Sem, Jameson

Jameson Sem

Jameson was born in Phnom Penh in 1964. His father, Nhem Sem, worked for Lon Nol’s government in Takeo but was moved to Phnom Penh as the civil war progressed. In 1973, he was transferred to a government office in Battambang. His job involved issuing government permits and certificates for different activities. Jameson remembers that his father sometimes dealt with the Red Cross.

When the Khmer Rouge captured Battambang, Nhem Sem hid his uniform and his status. He pretended to be a farmer. The family reached some of his mother’s relatives in Svay Takeo. His father forged a letter indicating that the family had permission to move from one part of the country to another.

His aunt and some of his cousins died of starvation around this time. The family felt that Jameson could take better care of himself alone because he had darker skin than his mother. (Light skinner people were suspected traitors or city people). He had a cousin by marriage who could move freely as a member of the Khmer Rouge, who brought him the news that his father and brothers had died, but he was unable to rejoin his family in Pursat. His mother, however, was able to escape from Pursat with one daughter and one son and a baby who did not survive the journey. She found Jameson and, together with the man who became her second husband, they left for the Thai border.

Jameson met his wife Solina in the Khoaidang Camp in Thailand. They lived in Thai camps from 1979 until 1984. The INS accepted them for immigration and sent them to an English language program in the Philippines before bringing them to Santa Rosa.

Sadly, after this exhibit was complete, Jameson Sem died in a car accident in 1998.

To view the photographic and oral history exhibit, please continue to scroll to the next page.

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I lost my father, but I still have his picture.

When we decided to go to Thailand, we walked across the jungle for almost a week. We couldn’t bring much with us, a few clothes.

But my mother had buried my father’s picture carefully under the ground. She didn’t even tell me where she hid it! And when she escaped she took it out form the ground and took it with us.

When my father and brothers died, I was all by myself. I could get better treatment alone since I had darker skin [the Pol Pots assumed light-skinned people were from the cities]. And I cried, and I went to the leader of the Pol Pots, but he wouldn’t give me permission to go see my father. After that I tried to control myself.

My father used to walk me to school and talk to me. He was a very honest and faithful and kind man. I went to the Buddhist temple with him, only with him. I don’t trust anything now.

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We found my mother’s relatives, but they were not happy to see us.

My mother’s sister lived in a separate area, and her family was of the “old” people [peasants] while we were “new” [city people]. My aunt thought that if she was kind to my family, she might lose her own family. The Pol Pots might say something bad. That’s why she didn’t like us.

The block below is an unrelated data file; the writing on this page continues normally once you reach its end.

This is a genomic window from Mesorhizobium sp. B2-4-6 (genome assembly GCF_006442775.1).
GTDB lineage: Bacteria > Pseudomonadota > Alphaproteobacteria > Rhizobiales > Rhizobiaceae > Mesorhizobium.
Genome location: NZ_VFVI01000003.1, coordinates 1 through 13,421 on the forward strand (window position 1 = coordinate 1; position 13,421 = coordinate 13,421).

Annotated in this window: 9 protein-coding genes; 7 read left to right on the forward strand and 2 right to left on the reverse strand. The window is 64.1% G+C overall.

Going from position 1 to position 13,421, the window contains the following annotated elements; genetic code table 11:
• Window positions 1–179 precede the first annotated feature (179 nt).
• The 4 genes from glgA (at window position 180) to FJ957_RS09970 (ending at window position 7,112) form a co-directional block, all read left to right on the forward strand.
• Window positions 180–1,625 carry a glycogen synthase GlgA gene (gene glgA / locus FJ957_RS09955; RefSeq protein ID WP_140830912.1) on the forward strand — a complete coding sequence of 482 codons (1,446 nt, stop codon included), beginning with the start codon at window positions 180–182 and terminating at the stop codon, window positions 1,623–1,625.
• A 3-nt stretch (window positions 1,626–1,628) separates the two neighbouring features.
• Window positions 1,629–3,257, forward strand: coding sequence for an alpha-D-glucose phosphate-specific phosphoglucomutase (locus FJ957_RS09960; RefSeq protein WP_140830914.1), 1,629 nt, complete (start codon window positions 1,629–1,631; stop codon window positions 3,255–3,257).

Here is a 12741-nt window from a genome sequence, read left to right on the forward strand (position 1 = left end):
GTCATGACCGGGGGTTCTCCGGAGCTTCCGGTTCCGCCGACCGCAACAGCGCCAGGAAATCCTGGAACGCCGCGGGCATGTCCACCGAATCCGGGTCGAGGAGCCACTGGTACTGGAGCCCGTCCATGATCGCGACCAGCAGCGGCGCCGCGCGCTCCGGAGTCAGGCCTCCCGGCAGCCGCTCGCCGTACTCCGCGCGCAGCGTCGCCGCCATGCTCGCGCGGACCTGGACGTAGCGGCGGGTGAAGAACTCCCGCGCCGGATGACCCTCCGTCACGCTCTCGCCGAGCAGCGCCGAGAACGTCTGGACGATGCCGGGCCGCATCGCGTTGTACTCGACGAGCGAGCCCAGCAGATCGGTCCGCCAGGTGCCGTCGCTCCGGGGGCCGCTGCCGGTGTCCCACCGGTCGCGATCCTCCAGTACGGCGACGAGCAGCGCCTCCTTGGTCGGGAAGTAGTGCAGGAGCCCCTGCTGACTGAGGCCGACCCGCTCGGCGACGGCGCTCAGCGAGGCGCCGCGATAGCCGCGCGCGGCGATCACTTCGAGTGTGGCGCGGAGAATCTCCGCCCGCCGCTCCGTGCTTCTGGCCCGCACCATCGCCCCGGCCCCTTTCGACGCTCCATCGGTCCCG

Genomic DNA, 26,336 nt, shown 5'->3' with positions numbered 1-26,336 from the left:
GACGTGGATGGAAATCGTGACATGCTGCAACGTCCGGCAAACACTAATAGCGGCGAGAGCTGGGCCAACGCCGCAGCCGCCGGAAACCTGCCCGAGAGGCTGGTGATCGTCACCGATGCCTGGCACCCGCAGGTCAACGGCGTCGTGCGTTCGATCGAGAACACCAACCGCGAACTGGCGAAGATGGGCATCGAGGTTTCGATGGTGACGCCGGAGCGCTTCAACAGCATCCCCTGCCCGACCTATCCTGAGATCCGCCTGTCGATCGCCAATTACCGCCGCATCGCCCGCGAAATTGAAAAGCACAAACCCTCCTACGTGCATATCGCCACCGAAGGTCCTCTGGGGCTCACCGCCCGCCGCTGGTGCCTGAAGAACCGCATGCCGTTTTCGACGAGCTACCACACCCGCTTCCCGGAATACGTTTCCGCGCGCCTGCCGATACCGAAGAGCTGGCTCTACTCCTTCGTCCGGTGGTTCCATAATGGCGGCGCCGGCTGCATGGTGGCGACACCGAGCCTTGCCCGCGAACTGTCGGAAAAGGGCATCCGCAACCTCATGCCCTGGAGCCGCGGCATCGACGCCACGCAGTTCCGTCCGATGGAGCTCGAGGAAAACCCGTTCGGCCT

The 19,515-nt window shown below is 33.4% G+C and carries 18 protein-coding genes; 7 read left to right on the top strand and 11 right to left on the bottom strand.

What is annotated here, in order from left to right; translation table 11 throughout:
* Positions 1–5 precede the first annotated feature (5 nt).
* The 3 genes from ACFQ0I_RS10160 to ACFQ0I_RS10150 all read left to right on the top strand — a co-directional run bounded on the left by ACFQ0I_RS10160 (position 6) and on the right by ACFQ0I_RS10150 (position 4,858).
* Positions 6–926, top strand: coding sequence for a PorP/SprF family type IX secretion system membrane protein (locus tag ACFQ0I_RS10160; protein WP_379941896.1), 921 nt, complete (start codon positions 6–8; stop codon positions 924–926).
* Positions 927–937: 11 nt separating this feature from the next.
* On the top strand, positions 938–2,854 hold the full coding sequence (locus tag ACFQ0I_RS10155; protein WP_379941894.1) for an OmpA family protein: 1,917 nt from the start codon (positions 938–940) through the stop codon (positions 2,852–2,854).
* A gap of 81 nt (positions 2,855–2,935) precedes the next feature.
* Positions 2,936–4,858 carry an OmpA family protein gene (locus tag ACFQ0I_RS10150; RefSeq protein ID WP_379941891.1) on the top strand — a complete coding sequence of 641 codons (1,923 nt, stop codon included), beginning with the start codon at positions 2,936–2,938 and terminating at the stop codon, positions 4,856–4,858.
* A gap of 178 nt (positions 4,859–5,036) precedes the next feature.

We could not talk about politics with them. The Pol Pots could come into your home and investigate. Even in the home. I was living in my aunt’s house a few days, when five Pol Pot soldiers came. They were checking to find out about my family. It there was any gold, or any food, they would take it.

They didn’t find anything because my mother hid the rice. My brother was sick, and she put the rice in a pot under his head.

jameson_sem.rtf

I can know people because I have a lot of experiences with them.

Norodam Sihanouk was the ruler of Cambodia. He told the people we were all going to be free and live under the same conditions. That’s what his idea was, although it came from the Communists. He said all the people had to be free and live happily for ever. But after that all the people were killed! That’s why I don’t believe him.

You have to investigate people. If you want to know whether President George Bush is honest or not, you have to try to search for what he does or what he did, or what he’s going to do. That’s what I know.

Even monks are ordinary people. Every time when there’s a party the people have to give money, raise money for them. And then sometimes the money is not spent for the temple.

But some are honest, some are good. I mean, no one is a hundred percent perfect, I’m not perfect either!

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Teach the children to be friendly and not to take sides.

I don’t want my son to be stupid like the Pol Pots, Just killing their own nation. “We are the People”—we should live in peace. We are not enemies.

The oldest child should give the story to the youngest one, because he can understand. But very often he doesn’t. They don’t always get along. People get angry and fight. That’s why we make laws, that’s why we need rules, to control people.

And I think if the big countries don’t make any weapons, there won’t be any more war! Even if people fight, if they do still want to fight it will be better because there are no weapons. Because one bomb can destroy a lot of people and make a lot of refugees. The United States, the Soviets, the Chinese, should throw all the weapons into the ocean and never bring them back.

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